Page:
cartItemsCount() {
return this.cartItems.length;

This gives us the number of items in the user’s cart.

Below “cartItemsCount” add:

itemsSubtotal() {
return this.cartItems.reduce((total, item) => total + item.price, 0);

If you are unfamiliar with the reduce method, you can read about it here. Basically it’s a concise way of “reducing” array items to a single value, in our case: the sum of all cart items’ prices.

Next add the HTML and CSS markup to use these computed properties and display them nicely on the page (lines 26–33 and 95–113 below):

Requirement #2: selectedShippingOption and shippingOptionsArray

Both of these pieces of information are only relevant to , so we can store them as data properties on the component. To do so, create a “data” option like so (it’s a function that returns an object, and the object is what holds the pieces of data we want to use, lines 56–78):

Add two data properties: “selectedShippingOption” (line 58), and “shippingOptionsArray” (lines 59–76). “selectedShippingOption” stores an empty string when the component first renders because a user hasn’t selected an option yet. “shippingOptionsArray” has 4 options, each with a text description and a numeric rate (the dollar amount).

Next, let’s look more closely at how these properties will get used in the template. A normal HTML <select> element looks like this:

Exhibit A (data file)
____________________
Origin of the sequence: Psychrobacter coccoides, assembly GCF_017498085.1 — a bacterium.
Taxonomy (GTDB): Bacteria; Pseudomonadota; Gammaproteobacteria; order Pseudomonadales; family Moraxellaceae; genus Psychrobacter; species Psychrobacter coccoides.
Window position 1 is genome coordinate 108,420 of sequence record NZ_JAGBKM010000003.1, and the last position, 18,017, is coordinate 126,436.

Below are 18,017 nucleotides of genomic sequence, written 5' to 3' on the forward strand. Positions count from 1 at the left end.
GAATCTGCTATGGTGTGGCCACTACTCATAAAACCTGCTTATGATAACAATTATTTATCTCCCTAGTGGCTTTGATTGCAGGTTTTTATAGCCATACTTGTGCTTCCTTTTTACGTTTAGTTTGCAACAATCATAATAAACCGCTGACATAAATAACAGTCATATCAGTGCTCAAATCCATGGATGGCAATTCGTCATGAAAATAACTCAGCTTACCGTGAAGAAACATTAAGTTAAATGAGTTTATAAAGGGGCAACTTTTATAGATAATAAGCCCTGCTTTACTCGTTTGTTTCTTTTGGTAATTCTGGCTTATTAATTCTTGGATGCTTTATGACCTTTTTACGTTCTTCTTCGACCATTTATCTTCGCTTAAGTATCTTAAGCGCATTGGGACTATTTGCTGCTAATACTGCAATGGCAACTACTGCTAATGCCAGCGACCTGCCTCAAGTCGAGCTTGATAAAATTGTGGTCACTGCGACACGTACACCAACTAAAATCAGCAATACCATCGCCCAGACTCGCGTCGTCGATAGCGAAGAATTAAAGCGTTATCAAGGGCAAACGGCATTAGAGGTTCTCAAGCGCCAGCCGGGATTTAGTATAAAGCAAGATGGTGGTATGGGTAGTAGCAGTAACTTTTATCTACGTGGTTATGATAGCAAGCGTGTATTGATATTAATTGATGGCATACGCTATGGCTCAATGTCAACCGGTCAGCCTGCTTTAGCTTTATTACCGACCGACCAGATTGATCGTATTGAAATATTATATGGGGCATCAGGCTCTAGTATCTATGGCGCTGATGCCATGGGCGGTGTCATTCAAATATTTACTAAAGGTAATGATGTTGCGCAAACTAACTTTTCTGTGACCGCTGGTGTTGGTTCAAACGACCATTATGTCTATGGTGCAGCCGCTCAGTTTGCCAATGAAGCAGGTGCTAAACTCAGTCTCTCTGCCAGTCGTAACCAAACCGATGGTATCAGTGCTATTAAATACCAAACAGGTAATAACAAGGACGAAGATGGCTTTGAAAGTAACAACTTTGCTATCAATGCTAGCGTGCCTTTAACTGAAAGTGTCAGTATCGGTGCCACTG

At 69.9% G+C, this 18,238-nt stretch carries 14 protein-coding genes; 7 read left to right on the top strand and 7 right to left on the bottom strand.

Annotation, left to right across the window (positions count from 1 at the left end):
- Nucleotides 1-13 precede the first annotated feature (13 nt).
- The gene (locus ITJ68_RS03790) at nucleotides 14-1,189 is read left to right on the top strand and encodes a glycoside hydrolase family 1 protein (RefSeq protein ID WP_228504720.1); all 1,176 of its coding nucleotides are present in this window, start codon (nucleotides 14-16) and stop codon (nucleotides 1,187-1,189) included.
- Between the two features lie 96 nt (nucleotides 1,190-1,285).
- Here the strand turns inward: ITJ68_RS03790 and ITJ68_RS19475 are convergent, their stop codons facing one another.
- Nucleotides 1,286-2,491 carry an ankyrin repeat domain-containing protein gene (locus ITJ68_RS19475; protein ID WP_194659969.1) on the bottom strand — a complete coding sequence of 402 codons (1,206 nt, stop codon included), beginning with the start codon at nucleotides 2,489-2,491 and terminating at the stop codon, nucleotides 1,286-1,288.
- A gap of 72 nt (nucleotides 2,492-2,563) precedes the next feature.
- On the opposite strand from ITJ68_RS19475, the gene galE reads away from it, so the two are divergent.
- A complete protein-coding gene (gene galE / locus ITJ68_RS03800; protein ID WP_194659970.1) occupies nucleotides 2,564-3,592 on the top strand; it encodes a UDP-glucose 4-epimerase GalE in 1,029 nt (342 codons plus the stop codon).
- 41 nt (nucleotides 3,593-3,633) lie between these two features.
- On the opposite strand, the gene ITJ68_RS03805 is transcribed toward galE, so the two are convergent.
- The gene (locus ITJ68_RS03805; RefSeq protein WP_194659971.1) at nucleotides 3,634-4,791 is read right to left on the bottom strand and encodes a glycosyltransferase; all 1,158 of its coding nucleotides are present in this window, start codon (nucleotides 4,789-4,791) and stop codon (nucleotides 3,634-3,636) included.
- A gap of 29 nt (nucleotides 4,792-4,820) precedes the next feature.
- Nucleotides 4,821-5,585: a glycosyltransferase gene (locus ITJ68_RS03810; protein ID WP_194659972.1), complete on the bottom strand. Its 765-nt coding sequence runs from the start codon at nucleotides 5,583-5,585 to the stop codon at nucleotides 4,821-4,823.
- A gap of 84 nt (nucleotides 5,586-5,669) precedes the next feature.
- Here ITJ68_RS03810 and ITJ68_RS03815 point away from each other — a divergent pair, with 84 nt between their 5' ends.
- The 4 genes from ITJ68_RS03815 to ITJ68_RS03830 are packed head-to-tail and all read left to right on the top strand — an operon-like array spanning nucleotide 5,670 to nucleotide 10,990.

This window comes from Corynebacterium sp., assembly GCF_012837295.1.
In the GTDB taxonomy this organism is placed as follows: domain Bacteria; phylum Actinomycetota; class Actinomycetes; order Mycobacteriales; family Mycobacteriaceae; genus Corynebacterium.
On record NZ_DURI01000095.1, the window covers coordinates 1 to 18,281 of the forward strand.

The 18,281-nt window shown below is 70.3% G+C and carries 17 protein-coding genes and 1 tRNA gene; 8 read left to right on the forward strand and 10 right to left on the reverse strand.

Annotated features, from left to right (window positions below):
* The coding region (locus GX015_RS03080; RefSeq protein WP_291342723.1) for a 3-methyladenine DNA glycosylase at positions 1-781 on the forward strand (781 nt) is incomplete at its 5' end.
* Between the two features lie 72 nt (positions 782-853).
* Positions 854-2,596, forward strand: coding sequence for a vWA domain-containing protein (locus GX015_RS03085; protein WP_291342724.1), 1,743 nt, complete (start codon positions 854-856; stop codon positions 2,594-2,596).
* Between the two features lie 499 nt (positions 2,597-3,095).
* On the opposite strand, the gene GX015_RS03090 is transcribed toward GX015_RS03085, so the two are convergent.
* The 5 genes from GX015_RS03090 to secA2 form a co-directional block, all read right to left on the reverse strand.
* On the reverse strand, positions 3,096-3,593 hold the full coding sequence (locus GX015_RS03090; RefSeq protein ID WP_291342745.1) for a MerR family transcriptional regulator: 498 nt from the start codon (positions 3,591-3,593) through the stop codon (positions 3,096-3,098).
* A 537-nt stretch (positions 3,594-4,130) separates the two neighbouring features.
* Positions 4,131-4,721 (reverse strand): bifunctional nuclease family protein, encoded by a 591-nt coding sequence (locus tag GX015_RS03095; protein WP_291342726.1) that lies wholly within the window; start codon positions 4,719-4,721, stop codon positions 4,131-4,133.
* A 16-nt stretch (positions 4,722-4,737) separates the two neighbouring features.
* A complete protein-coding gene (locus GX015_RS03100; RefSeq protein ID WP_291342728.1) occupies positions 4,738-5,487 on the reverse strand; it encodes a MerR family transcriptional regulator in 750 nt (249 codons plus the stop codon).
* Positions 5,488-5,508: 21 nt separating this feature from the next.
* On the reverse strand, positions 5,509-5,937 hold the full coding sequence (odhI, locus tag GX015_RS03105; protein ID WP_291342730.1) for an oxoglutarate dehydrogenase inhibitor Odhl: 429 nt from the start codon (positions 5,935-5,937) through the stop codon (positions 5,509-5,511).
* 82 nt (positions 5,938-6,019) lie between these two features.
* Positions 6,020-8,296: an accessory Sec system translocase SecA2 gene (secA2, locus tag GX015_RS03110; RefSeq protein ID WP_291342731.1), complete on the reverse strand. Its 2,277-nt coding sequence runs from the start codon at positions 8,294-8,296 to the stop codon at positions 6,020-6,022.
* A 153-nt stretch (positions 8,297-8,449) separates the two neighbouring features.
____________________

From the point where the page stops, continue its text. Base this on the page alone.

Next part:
<option value="volvo">Volvo</option>
<option value="saab">Saab</option>
<option value="mercedes">Mercedes</option>
<option value="audi">Audi</option>

It contains a set of options, each with a text display value that the user sees, and a “value” attribute that the browser uses behind the scenes to represent the user’s choice.

In Vue templates, it works much the same way…with a few additions. We want Vue to update “selectedShippingOption” when the user makes a choice. The way we do that is with a special attribute called “v-model” on the <select> tag. Next, we add a disabled option that displays some default text for when the page loads and the user hasn’t made a choice yet. Finally, we use to loop through our “shippingOptionsArray” data property to create the possible options for the user. Every option needs a “:key” because we’re using and a “:value”, which for us will be the rate for each option. To construct the user-facing text for each option, we string together each option’s text and rate properties:

<select v-model="selectedShippingOption">              
<option disabled value="">Please select an option</option>
v-for="option in shippingOptionsArray"
{{ option.text }} (${{ option.rate }})

Added to the whole template, it looks like this (lines 32–43):

We can then check to make sure everything is wired correctly by using Chrome as our browser and one of its extensions, Vue DevTools. When a site uses Vue, you can open up Chrome’s dev tools (option-command i on a Mac), and there will be a “Vue” tab on the far right. Open that up and find the Cart component in your App: